We Happy Few, the latest release from Compulsion Games, releases next week. We’re excited to get our hands on the game even if, well, we’re not entirely sure what it is. Here’s what we know about the game and why that’s enough to whet our appetite.
A Unique Setting
We Happy Few takes place in a bizarre retrofuturistic alternative-reality England in the 1960s. Yes, seriously. Everyone wears strange masks and are constantly hopped up on Joy, a drug that induces happiness and hides the ugly post-apocalyptic reality of the world. We Happy Few is like visiting a psychedelic version of BioShock‘s Rapture if you were to play as a Splicer. It’s a huge compliment to compare We Happy Few to BioShock, which broke new narrative ground in gaming, creating a wonderfully realized world deep under the sea. By transforming the past into a macabre fairy tale of sorts, BioShock and its sequels told stories ripe with political and social commentary all too rare in video games. With such a strong source of inspiration, the setting of We Happy Few holds a ton of narrative potential.
Compulsion Studio made just one game before We Happy Few, but it shows the team knows how to bind interesting gameplay with a gorgeous aesthetic and setting. Contrast, the studio’s first game, is a 2013 puzzle-platformer dripping with a noir atmosphere. The protagonist is a young girl in a run-down city with a unique imaginary friend who can shift from a 3D world into the world of shadows. The sepia toned and neon lighted world floating about in space is gorgeous, and made even more so by the shadows cast by the invisible NPCs. At times, Contrast looks and sounds like a 1940s movie full of intrigue and dread. The team also uses the shadow gameplay to great effect, letting you navigate the city in clever and interesting ways. Contrast isn’t perfect, but it’s a great first title from the studio and shows how seriously Compulsion takes the artful blend of world-building and game mechanics.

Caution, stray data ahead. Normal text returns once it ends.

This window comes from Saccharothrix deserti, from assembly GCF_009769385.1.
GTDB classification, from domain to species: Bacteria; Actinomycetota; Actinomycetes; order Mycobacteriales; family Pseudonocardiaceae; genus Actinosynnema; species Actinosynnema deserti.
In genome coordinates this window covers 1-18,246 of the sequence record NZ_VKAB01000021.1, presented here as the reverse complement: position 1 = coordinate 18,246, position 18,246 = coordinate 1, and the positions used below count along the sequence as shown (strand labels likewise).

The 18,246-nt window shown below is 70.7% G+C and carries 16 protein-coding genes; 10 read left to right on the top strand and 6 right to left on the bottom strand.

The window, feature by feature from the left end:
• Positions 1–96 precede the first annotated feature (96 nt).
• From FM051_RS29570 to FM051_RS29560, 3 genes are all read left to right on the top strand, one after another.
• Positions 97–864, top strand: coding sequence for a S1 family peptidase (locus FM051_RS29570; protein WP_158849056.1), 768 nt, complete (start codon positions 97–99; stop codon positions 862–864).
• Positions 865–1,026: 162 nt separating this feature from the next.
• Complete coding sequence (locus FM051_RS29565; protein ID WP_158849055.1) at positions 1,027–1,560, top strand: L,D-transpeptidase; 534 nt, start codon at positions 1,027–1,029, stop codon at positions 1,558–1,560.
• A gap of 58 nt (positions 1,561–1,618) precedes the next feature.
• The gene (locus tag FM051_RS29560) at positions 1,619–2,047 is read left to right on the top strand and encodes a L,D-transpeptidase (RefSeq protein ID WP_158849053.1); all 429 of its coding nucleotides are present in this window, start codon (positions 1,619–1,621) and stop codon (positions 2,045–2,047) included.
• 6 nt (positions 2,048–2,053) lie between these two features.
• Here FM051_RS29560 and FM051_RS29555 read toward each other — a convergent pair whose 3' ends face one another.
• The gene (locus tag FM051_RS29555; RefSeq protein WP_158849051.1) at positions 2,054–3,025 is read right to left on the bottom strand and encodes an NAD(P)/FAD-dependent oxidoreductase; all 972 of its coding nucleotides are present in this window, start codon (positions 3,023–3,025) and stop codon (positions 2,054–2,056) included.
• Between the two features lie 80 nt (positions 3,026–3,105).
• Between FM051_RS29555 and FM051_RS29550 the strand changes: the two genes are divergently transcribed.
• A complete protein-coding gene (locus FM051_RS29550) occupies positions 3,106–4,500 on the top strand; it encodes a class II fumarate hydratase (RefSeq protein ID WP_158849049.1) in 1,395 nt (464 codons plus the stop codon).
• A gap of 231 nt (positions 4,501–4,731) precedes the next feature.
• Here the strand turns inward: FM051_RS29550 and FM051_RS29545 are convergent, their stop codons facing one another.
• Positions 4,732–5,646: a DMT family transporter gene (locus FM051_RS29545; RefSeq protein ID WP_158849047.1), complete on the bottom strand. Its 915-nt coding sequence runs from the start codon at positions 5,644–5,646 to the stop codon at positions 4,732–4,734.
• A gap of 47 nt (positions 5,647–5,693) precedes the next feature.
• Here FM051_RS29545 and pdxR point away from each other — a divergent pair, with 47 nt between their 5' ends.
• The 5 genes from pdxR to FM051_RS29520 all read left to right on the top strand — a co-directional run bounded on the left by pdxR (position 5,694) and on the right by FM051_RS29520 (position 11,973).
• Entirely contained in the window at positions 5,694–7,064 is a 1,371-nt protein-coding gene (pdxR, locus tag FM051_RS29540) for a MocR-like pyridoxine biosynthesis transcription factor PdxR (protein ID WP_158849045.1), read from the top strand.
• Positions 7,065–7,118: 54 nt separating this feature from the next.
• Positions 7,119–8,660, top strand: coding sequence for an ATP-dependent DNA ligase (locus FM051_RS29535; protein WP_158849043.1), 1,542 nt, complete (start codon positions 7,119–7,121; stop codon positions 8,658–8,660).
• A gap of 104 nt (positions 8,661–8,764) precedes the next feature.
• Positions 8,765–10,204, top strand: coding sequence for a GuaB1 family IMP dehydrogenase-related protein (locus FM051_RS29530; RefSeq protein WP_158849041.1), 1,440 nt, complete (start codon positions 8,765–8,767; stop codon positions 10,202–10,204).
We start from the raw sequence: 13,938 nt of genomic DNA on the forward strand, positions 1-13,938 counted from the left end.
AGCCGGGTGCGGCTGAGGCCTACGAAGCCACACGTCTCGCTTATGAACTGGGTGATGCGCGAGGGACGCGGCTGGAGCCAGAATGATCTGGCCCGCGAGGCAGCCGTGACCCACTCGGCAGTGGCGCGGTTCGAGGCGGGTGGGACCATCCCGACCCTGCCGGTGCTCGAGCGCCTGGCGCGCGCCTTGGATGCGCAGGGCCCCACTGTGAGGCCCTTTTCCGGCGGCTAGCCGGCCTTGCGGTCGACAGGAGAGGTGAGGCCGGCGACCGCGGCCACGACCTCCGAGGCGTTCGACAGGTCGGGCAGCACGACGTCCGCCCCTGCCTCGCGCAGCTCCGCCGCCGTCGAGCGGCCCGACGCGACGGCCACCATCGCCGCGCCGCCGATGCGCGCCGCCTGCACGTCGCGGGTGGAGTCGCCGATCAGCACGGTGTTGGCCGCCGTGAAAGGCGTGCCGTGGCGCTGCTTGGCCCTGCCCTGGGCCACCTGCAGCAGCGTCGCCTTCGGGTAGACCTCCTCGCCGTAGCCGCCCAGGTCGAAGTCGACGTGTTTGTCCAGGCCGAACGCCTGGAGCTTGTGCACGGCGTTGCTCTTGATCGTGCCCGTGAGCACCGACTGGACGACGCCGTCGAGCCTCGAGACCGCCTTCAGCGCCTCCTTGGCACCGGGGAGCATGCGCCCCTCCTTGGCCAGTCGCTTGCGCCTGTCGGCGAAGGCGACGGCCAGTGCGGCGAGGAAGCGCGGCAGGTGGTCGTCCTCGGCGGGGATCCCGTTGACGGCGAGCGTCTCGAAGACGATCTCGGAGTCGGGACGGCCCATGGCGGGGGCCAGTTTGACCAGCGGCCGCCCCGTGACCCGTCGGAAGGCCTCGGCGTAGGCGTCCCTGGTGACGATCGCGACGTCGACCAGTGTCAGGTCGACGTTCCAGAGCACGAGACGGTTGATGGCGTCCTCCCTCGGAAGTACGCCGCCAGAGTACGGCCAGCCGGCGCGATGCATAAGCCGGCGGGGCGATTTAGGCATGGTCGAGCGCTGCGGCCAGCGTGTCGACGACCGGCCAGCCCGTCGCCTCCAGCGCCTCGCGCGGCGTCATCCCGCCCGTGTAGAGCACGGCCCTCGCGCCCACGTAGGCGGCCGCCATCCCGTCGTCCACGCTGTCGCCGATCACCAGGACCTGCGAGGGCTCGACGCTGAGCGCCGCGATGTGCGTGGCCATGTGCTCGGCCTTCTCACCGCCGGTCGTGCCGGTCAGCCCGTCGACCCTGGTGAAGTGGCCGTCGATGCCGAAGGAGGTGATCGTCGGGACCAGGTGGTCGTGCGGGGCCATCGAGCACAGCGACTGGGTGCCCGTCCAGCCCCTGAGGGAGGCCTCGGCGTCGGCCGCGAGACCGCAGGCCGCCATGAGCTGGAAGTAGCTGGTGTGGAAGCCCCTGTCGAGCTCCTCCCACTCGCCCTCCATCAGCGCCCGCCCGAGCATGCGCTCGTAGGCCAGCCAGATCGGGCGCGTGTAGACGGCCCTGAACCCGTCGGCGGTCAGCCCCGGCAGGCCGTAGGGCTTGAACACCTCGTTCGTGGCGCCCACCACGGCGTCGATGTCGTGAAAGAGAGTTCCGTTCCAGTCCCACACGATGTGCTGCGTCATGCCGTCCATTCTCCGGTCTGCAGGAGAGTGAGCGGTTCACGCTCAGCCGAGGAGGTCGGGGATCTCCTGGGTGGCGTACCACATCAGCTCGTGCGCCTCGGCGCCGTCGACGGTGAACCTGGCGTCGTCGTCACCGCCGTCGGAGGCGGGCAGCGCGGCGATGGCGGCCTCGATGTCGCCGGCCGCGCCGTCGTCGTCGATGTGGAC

The above gameplay from E3 this year is the most we’ve seen of We Happy Few, and it’s actually not all that revealing. We know the main character discovers something unsettling about the past, giving him the opportunity to stop taking Joy. The world is procedurally generated, but you will uncover a variety of “micro-stories” around the environment, discovering information about the dystopian world, how this strange society came to be, and how our protagonist fits within it. We Happy Few is allegedly a difficult game, challenging to even hardcore gamers. Since the game rewards multiple playthroughs, there will be ample opportunity to discover new stories and piece together the events of We Happy Few in new and interesting ways.
Interested in playing the game yourself? We Happy Few releases July 26 on Xbox One and PC.